My partiality to Russian-made, swing lens panoramic cameras is no secret. I’ve owned and used three Horizon cameras in the last ten months: the Kompakt, 202 and S3 Pro. I eventually made a decision to reduce my collection to just one, mainly because two of them were gathering dust as I evolved a workflow that combined the flexibility of the S3 Pro with the spontaneity of the Kompakt.
I was therefore comfortably set up with the S3 Pro, a pocketful of Ilford HP5+ (Tri-X on the rare occasions when it was affordable) and my eye was becoming ever more attuned to the panoramic 24 x 58mm format and the 120° field of view. And then along came … not Johnny but Jon!
That short exchange on social media contains two seeds which bring us to where we are today. The offer of the loan of a KMZ FT-2 and the lead which ended in the subsequent purchase of my own copy of this quirky, odd-looking camera. Rather than re-hash what’s already been written into my own words here’s what the Lomography website has to say about the KMZ FT-2:
Manufactured by the Krasnogorsky Mechanichesky Zavod (KMZ) between 1958 and 1965, the FT in its name stands for “Fotoapparat Tokareva” which means “Tokarev’s camera.” Interestingly, camera historians say that “Tokarev” actually refers to the Russian weapon designer Fedor Vasilievich Tokarev, who was a personal friend of Joseph Stalin.Lomography.com
Odd-looking certainly, but this is a compact and surprisingly hefty little camera. In theory it should give you 12 negatives measuring 24 x 110mm on a roll of 36 exposure film. However, in my, admittedly limited experience thus far, I’ve only reached the dizzy heights of 11 frames on one occasion and never 12! The film also needs to be loaded into special light-proof cassettes which are notoriously difficult to get hold of. The camera I borrowed had both but (spoiler alert) the copy I bought had just the one.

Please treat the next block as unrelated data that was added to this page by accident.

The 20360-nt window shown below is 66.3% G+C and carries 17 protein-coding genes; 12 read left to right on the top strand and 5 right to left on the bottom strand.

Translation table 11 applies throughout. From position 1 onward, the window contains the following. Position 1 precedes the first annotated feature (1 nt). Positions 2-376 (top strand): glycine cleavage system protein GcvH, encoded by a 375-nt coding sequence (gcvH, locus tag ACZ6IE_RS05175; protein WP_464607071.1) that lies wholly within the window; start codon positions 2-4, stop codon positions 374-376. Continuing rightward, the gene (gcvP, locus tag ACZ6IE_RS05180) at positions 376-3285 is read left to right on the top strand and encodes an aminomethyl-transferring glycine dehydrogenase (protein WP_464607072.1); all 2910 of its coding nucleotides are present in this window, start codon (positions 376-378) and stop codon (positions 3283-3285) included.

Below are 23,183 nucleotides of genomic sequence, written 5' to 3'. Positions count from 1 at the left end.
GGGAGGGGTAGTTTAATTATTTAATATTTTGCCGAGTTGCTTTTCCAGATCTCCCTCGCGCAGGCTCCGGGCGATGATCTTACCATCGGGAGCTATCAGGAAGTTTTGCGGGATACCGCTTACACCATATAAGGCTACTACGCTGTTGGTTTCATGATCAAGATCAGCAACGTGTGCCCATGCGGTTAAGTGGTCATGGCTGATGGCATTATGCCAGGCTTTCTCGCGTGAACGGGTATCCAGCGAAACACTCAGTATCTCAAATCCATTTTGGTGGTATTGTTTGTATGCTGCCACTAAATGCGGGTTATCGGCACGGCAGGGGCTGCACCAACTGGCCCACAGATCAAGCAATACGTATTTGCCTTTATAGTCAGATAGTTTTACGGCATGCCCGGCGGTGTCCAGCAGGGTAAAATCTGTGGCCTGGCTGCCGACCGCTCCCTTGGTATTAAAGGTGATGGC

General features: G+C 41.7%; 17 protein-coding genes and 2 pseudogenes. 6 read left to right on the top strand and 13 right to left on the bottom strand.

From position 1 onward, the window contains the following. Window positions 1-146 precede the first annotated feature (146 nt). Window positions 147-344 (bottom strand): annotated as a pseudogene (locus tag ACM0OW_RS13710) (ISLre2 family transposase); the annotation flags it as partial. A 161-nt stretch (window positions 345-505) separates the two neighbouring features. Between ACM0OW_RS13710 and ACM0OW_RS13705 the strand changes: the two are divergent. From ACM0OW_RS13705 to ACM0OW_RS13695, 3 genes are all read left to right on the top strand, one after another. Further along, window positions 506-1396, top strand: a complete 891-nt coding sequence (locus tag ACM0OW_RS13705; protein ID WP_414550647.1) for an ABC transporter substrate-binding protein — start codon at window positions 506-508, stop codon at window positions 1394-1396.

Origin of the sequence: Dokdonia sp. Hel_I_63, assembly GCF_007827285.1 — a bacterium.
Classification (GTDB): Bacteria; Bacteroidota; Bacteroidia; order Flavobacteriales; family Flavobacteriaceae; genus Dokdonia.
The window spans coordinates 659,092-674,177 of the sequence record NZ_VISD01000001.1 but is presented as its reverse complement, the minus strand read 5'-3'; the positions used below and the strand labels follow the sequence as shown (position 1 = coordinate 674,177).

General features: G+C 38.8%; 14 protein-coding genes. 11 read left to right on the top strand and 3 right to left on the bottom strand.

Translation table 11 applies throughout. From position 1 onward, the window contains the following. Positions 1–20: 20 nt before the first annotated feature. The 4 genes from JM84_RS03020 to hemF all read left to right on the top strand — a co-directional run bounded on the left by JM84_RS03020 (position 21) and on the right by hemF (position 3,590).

Unlike the S3 which has a 28mm lens the FT-2 sports a 50mm lens which swings through 120° from right to left. The viewfinder is a simple metal frame that can be folded over the camera’s back when not in use. On top of the camera, amongst an initially bewildering array of knobs and dials, is a very basic, round spirit level. Let’s take a look.
My regular reader has already seen some images from both the borrowed FT-2 and my own copy. In my next FT-2 post I will cover the challenges of loading this camera, the added complications of only having one cassette instead of two and my initial thoughts on how the camera handles.